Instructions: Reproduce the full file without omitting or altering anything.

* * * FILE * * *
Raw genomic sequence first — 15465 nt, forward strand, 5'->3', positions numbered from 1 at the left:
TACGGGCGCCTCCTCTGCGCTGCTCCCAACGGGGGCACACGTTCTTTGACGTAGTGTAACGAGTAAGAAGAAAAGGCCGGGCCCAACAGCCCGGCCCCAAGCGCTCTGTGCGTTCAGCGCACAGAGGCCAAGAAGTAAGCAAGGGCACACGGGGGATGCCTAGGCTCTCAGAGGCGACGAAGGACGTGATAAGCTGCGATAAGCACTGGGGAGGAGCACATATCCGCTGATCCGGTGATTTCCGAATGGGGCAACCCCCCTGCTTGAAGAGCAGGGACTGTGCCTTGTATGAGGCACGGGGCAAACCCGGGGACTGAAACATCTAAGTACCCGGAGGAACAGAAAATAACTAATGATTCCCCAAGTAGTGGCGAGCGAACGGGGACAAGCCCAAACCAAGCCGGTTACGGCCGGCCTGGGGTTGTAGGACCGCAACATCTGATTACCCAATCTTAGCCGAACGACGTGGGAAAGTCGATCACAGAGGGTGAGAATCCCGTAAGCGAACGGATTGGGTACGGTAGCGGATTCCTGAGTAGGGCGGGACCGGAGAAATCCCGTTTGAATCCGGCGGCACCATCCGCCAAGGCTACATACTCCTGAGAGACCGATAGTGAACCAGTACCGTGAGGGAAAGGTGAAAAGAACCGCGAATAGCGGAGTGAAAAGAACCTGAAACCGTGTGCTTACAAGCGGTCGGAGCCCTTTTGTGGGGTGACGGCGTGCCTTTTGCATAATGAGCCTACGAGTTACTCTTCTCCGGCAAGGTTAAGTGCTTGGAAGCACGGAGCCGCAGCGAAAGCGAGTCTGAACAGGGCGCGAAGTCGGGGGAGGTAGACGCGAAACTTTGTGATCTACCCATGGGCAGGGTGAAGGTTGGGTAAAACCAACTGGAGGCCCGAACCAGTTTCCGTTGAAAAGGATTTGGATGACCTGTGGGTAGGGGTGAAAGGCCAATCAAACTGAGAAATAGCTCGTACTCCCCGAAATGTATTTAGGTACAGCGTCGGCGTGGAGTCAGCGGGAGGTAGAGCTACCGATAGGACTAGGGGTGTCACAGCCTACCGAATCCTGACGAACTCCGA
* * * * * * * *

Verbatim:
Raw genomic sequence first — 15465 nt, forward strand, 5'->3', positions numbered from 1 at the left:
TACGGGCGCCTCCTCTGCGCTGCTCCCAACGGGGGCACACGTTCTTTGACGTAGTGTAACGAGTAAGAAGAAAAGGCCGGGCCCAACAGCCCGGCCCCAAGCGCTCTGTGCGTTCAGCGCACAGAGGCCAAGAAGTAAGCAAGGGCACACGGGGGATGCCTAGGCTCTCAGAGGCGACGAAGGACGTGATAAGCTGCGATAAGCACTGGGGAGGAGCACATATCCGCTGATCCGGTGATTTCCGAATGGGGCAACCCCCCTGCTTGAAGAGCAGGGACTGTGCCTTGTATGAGGCACGGGGCAAACCCGGGGACTGAAACATCTAAGTACCCGGAGGAACAGAAAATAACTAATGATTCCCCAAGTAGTGGCGAGCGAACGGGGACAAGCCCAAACCAAGCCGGTTACGGCCGGCCTGGGGTTGTAGGACCGCAACATCTGATTACCCAATCTTAGCCGAACGACGTGGGAAAGTCGATCACAGAGGGTGAGAATCCCGTAAGCGAACGGATTGGGTACGGTAGCGGATTCCTGAGTAGGGCGGGACCGGAGAAATCCCGTTTGAATCCGGCGGCACCATCCGCCAAGGCTACATACTCCTGAGAGACCGATAGTGAACCAGTACCGTGAGGGAAAGGTGAAAAGAACCGCGAATAGCGGAGTGAAAAGAACCTGAAACCGTGTGCTTACAAGCGGTCGGAGCCCTTTTGTGGGGTGACGGCGTGCCTTTTGCATAATGAGCCTACGAGTTACTCTTCTCCGGCAAGGTTAAGTGCTTGGAAGCACGGAGCCGCAGCGAAAGCGAGTCTGAACAGGGCGCGAAGTCGGGGGAGGTAGACGCGAAACTTTGTGATCTACCCATGGGCAGGGTGAAGGTTGGGTAAAACCAACTGGAGGCCCGAACCAGTTTCCGTTGAAAAGGATTTGGATGACCTGTGGGTAGGGGTGAAAGGCCAATCAAACTGAGAAATAGCTCGTACTCCCCGAAATGTATTTAGGTACAGCGTCGGCGTGGAGTCAGCGGGAGGTAGAGCTACCGATAGGACTAGGGGTGTCACAGCCTACCGAATCCTGACGAACTCCGA